Hamdioui teaches and/or contributes to the teaching of the following courses:

To solve a given e.g., electrical engineering (EE) problem, usually we start with developing an appropriate model of such a problem. Once the problem is modeled using an appropriate "Data Structure", one can focus one solving the modeled problem instead of the EE problem itself. Choosing the right "Data Structure" is therefore very important for generating efficient and optimal solutions. Solutions for such problems consist usually of "Algorithms". Analyzing the algorithms in terms of efficiency, time complexity, required memory, etc is therefore an important aspect when dealing with Electrical Engineering problems.

This course deals with the two important aspects of solving electrical engineering problems; namely "Data Structure" and "Algorithms". The most used data structure (e.g., stacks, trees, graphs, hash tables, matrices) will be addressed. The fundamentals from discrete mathematics that are needed to design and analyze algorithms such as complexity, counting methods, recurrence relations, etc. will be covered. Many standard algorithms (e.g., Dijkstra algorithm, Greedy algorithm) will be discussed and analyzed. NP-Complete problems will be also addressed.

  • ET 3432: Computer Architecture and Organisation

This course provides an overview of the architecture and organization of a computer hardware system and the important principles of computer organization. The course demonstrates the interrelation between hardware and software, and illustrates how the computers operates and how they can be programmed, with the emphasis on processor design and implementation.

Topics discussed are Computer system overview, Measuring and comparing performance, ISA: instruction set architecture (MIPS, x86, 8051, JVM), Computer arithmetic, processor implementation, fast processor implementation, Memory hierarchy and caching, Interfacing, Modern architectures and organizations (superscalar,VLIW/IA64/Itanium), etc.

The programming language C is a general-purpose programming language which features economy of expression, modern control flow and data structures, and a rich set of operators. C is not a "very high level" language, nor a "big" one, and is not specialized to any particular area of application. But its absence of restrictions and its generality make it more convenient and effective for many tasks like operating systems, compilers, etc.

This course provides the background needed to understand, modify, and extend an existing program (e.g., compilers). It also provides the necessary background to write programs for some applications. The topics discussed are: input and output, pointers and arrays, pointers to functions, structures, typedef, macro's, the C preprocessor, header files, type casting, etc. Other topics covered during the lab are: Makefiles, debugger, etc.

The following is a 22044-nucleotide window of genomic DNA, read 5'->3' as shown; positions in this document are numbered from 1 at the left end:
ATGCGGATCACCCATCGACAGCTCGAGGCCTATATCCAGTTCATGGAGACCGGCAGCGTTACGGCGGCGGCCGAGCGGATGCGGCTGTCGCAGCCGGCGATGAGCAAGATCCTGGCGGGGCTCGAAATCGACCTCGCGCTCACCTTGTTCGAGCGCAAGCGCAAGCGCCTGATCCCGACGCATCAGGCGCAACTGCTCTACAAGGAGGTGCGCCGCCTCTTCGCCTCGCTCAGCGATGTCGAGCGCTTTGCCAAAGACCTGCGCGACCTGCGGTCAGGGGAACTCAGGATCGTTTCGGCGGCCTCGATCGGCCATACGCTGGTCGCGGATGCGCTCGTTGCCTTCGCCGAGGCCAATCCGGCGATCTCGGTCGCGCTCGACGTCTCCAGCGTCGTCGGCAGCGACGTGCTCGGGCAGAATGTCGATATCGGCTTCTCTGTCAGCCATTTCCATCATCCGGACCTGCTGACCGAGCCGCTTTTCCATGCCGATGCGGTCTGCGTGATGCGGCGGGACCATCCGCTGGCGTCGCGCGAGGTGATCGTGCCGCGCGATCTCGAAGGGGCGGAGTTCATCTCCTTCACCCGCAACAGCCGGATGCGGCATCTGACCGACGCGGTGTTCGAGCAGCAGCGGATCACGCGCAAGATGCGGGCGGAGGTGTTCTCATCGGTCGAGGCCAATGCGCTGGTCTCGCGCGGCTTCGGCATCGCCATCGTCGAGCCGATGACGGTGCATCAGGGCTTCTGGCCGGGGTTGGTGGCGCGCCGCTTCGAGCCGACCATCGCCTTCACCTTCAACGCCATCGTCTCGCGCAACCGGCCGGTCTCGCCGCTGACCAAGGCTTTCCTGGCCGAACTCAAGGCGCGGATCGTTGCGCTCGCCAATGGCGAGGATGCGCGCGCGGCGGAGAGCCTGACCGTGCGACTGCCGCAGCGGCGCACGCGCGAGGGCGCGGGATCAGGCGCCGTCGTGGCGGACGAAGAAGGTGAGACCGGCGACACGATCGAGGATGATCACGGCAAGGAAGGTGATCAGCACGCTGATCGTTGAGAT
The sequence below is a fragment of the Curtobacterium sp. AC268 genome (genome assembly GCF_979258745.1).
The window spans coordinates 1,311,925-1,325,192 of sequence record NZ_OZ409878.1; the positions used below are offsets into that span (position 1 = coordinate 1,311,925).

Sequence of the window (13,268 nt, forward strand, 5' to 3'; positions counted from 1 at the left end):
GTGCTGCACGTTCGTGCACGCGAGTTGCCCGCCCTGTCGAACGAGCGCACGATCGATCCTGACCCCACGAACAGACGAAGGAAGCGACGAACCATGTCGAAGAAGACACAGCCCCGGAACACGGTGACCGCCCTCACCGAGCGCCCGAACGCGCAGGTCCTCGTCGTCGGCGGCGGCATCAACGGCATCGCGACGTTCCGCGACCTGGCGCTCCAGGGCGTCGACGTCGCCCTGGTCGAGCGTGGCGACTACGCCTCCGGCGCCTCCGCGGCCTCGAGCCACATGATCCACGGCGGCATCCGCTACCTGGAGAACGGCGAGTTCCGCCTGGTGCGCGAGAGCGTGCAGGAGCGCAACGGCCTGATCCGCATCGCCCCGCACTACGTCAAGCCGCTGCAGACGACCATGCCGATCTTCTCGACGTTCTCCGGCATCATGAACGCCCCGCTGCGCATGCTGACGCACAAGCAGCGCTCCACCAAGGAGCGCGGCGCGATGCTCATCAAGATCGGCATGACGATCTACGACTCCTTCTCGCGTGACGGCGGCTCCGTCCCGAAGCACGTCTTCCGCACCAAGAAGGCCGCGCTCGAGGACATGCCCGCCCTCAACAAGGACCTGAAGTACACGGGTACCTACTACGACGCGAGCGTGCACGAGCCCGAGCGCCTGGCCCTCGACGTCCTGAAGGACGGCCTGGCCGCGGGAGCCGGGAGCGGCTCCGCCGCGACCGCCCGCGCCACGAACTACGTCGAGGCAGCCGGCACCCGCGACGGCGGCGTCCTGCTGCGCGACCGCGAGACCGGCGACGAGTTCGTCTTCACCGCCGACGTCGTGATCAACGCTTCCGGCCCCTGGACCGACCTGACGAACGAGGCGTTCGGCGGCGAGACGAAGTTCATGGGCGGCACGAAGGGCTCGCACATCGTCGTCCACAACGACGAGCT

With the continuous scaling of transistor feature sizes, the VLSI chip density is exponentially increasing. This results in a significant complexity of today's and future VLSI technology; such a complexity has reached the point where billions of transistors are integrated on a single chip (as it is the case for System on Chip). To guarantee customer's satisfaction, produced VLSI chips have to be reliable and fully tested. Verification and production testing represent 50 to 60% of the chips production total cost, and are now the biggest cost of the technology. It has been known for a while that tackling problems associated with testing VLSI chips at earlier design stage levels significantly reduces the testing cost. Thus it is important for hardware designers to be exposed to concepts of VLSI testing which can help them design better products at lower cost. To get a feeling about how important is test technology, you can imagine that just (functionally) testing of a 64bit adder (no flips flops) at 1GHz will cost 585 years! What about today's chips with millions of flip flips? What are the practical and the efficient ways to deal with testing of VLSI chips?

This course is an introduction to the field of digital systems testing, which is an integral part of IC design and manufacturing. The topics discussed are: Importance of VLSI Testing, Test process and Automatic Test Equipment, Defects versus Fault Models, Fault Simulation, Logic Simulation, Combinational Circuit Testing, Sequential Circuit Testing, Memory Testing, Design-for-Testability, Scan Design, Boundary Scan, Built-in-Self Test, Delay Test, Current Testing, semiconductor and IC reliability, etc.

The goal of this course is to make students familiar with the idea of setting up a company. We specifically focus on high tech products and markets because of their very specific dynamics.Students are expected to start a (virtual) company and to make a thorough analysis of the commercial possibilities of a particular product or technology. The students have to come up with an idea for the company themselves and should be as realistic as possible. The course will explain how to write business plans and make a financial analysis of the required investments. A number of speakers from industry (venture capitalists or entrepreneurs) will be invited to present their views.
The business plan will center around the following issues:
1. What is the target market and what are the unique selling points?
2. Who are the main competitors?
3. What are the required management skills?
4. What are the investment requirements?

Said Hamdioui